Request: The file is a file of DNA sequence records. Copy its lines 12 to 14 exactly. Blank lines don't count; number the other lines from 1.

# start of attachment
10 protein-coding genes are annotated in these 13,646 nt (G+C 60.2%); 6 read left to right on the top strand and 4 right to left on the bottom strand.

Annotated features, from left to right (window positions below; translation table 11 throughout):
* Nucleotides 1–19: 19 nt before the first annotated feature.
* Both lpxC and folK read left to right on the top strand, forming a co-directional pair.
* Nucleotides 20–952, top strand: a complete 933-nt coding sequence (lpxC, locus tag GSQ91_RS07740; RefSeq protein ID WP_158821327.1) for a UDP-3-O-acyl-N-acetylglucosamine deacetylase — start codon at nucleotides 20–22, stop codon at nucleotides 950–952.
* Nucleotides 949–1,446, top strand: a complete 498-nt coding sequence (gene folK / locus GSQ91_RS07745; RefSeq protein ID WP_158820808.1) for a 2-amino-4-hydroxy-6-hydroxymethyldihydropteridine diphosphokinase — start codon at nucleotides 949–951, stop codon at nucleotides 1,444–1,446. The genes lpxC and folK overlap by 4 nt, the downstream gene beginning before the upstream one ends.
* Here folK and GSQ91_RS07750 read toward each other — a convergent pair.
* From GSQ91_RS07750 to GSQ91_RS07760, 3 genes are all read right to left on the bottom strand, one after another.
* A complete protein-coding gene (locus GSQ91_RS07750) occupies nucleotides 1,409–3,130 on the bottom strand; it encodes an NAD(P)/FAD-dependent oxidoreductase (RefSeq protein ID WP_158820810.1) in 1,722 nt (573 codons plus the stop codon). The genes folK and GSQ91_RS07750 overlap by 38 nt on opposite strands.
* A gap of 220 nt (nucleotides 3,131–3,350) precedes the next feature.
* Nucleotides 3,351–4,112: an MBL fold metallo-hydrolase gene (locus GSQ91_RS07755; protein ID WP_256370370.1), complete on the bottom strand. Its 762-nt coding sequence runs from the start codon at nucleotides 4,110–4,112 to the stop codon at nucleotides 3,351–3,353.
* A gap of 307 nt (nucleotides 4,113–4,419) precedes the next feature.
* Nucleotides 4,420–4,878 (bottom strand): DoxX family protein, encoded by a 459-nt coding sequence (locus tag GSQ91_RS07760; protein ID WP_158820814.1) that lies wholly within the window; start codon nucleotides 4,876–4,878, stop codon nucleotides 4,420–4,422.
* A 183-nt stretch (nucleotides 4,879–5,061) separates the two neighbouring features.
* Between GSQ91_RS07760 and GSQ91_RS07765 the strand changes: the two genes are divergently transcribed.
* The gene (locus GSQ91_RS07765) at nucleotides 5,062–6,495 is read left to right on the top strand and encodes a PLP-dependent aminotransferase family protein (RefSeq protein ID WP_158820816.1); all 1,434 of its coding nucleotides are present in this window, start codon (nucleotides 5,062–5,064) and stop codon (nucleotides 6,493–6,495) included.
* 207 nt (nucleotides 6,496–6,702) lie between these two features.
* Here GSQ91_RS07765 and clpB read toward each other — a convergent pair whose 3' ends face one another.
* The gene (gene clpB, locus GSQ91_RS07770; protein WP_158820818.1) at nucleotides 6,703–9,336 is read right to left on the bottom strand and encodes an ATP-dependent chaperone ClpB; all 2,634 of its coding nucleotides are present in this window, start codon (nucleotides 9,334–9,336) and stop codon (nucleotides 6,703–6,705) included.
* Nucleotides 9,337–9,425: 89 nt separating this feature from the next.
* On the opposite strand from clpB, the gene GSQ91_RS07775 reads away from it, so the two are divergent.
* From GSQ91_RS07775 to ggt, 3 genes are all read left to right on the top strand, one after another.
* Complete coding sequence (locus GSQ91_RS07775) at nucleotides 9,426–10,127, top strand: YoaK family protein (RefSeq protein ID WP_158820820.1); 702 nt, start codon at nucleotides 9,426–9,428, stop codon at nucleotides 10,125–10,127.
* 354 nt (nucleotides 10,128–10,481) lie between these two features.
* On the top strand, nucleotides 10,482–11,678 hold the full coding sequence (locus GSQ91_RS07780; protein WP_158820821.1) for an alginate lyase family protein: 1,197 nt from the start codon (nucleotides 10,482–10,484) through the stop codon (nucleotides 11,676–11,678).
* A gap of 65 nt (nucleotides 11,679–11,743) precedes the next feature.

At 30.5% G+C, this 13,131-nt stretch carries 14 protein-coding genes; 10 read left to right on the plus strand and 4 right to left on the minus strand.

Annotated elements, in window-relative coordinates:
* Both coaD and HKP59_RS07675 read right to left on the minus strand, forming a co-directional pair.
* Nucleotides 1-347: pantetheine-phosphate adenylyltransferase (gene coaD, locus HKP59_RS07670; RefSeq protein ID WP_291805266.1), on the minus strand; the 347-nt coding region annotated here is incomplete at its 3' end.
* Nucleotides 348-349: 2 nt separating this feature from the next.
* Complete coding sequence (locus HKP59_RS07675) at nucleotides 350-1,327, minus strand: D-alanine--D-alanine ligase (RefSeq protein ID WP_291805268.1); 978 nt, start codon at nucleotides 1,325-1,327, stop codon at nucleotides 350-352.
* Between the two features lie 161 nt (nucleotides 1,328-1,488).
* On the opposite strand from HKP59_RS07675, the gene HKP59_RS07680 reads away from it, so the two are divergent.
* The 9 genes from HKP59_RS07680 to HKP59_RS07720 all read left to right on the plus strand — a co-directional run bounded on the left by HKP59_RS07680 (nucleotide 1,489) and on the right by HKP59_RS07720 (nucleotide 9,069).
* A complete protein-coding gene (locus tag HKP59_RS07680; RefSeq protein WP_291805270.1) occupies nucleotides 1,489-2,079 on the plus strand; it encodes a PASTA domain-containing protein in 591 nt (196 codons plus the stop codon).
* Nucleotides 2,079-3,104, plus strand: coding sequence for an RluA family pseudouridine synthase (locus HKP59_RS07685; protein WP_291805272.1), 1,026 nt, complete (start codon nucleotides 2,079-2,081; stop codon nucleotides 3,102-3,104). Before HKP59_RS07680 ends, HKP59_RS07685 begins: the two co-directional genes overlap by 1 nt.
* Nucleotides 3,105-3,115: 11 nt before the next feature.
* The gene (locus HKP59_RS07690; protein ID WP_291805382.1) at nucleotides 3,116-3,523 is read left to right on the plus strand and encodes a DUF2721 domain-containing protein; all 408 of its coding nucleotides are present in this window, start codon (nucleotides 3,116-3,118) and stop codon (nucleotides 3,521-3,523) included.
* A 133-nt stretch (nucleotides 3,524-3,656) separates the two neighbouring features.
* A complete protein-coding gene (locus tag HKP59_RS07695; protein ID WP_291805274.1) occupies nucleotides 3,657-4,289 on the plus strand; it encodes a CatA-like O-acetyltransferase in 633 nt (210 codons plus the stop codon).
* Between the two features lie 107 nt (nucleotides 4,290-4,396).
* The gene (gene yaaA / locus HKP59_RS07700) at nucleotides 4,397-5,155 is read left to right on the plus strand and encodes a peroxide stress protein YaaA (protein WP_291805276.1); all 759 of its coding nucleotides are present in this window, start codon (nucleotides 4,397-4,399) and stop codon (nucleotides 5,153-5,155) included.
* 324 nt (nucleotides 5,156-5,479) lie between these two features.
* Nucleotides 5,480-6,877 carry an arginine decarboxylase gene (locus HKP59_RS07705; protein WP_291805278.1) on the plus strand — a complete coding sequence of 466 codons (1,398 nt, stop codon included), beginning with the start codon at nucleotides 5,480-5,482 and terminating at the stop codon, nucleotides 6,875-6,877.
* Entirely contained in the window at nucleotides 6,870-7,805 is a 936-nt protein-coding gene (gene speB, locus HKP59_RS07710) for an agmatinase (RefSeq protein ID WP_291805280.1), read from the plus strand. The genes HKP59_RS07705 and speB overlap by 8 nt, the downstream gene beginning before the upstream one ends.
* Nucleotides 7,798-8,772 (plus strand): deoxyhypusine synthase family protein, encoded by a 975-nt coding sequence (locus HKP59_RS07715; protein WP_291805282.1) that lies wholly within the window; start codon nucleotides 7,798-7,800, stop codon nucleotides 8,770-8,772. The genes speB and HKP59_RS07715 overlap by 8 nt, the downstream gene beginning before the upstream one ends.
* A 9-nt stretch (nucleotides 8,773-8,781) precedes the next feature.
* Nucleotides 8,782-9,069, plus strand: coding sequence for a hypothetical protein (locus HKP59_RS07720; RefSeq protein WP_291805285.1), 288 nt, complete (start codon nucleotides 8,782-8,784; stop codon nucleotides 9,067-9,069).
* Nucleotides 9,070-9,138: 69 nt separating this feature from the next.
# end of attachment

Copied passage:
* A gap of 307 nt (nucleotides 4,113–4,419) precedes the next feature.
* Nucleotides 4,420–4,878 (bottom strand): DoxX family protein, encoded by a 459-nt coding sequence (locus tag GSQ91_RS07760; protein ID WP_158820814.1) that lies wholly within the window; start codon nucleotides 4,876–4,878, stop codon nucleotides 4,420–4,422.
* A 183-nt stretch (nucleotides 4,879–5,061) separates the two neighbouring features.